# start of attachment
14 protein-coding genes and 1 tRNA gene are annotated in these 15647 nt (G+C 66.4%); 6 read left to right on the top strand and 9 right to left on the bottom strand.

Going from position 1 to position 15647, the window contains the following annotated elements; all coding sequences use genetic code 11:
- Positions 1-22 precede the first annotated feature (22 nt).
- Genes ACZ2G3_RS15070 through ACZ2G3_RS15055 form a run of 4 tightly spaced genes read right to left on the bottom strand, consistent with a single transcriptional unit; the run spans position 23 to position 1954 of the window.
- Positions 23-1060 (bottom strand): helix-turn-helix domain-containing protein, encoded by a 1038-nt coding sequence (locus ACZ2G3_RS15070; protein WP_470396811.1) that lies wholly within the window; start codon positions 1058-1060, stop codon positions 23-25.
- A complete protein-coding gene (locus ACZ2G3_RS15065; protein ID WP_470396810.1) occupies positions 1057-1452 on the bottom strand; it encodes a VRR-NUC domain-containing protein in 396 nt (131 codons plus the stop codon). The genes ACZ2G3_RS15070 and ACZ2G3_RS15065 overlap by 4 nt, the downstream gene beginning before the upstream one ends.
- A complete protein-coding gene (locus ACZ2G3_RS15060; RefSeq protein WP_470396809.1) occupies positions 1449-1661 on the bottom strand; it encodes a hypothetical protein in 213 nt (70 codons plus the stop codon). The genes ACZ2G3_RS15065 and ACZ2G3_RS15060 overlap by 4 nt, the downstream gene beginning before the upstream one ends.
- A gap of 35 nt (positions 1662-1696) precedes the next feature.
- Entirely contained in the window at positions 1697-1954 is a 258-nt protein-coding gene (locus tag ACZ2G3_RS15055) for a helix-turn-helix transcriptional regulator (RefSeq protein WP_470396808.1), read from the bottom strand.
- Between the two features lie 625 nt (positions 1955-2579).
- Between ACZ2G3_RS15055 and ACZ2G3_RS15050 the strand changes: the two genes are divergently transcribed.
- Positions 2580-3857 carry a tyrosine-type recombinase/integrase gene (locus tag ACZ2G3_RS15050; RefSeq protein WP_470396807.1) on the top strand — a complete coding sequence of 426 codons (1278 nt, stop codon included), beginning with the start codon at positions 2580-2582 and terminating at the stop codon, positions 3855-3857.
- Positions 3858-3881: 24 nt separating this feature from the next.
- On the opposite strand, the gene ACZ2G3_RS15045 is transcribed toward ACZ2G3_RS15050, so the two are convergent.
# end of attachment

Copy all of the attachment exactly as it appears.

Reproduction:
14 protein-coding genes and 1 tRNA gene are annotated in these 15647 nt (G+C 66.4%); 6 read left to right on the top strand and 9 right to left on the bottom strand.

Going from position 1 to position 15647, the window contains the following annotated elements; all coding sequences use genetic code 11:
- Positions 1-22 precede the first annotated feature (22 nt).
- Genes ACZ2G3_RS15070 through ACZ2G3_RS15055 form a run of 4 tightly spaced genes read right to left on the bottom strand, consistent with a single transcriptional unit; the run spans position 23 to position 1954 of the window.
- Positions 23-1060 (bottom strand): helix-turn-helix domain-containing protein, encoded by a 1038-nt coding sequence (locus ACZ2G3_RS15070; protein WP_470396811.1) that lies wholly within the window; start codon positions 1058-1060, stop codon positions 23-25.
- A complete protein-coding gene (locus ACZ2G3_RS15065; protein ID WP_470396810.1) occupies positions 1057-1452 on the bottom strand; it encodes a VRR-NUC domain-containing protein in 396 nt (131 codons plus the stop codon). The genes ACZ2G3_RS15070 and ACZ2G3_RS15065 overlap by 4 nt, the downstream gene beginning before the upstream one ends.
- A complete protein-coding gene (locus ACZ2G3_RS15060; RefSeq protein WP_470396809.1) occupies positions 1449-1661 on the bottom strand; it encodes a hypothetical protein in 213 nt (70 codons plus the stop codon). The genes ACZ2G3_RS15065 and ACZ2G3_RS15060 overlap by 4 nt, the downstream gene beginning before the upstream one ends.
- A gap of 35 nt (positions 1662-1696) precedes the next feature.
- Entirely contained in the window at positions 1697-1954 is a 258-nt protein-coding gene (locus tag ACZ2G3_RS15055) for a helix-turn-helix transcriptional regulator (RefSeq protein WP_470396808.1), read from the bottom strand.
- Between the two features lie 625 nt (positions 1955-2579).
- Between ACZ2G3_RS15055 and ACZ2G3_RS15050 the strand changes: the two genes are divergently transcribed.
- Positions 2580-3857 carry a tyrosine-type recombinase/integrase gene (locus tag ACZ2G3_RS15050; RefSeq protein WP_470396807.1) on the top strand — a complete coding sequence of 426 codons (1278 nt, stop codon included), beginning with the start codon at positions 2580-2582 and terminating at the stop codon, positions 3855-3857.
- Positions 3858-3881: 24 nt separating this feature from the next.
- On the opposite strand, the gene ACZ2G3_RS15045 is transcribed toward ACZ2G3_RS15050, so the two are convergent.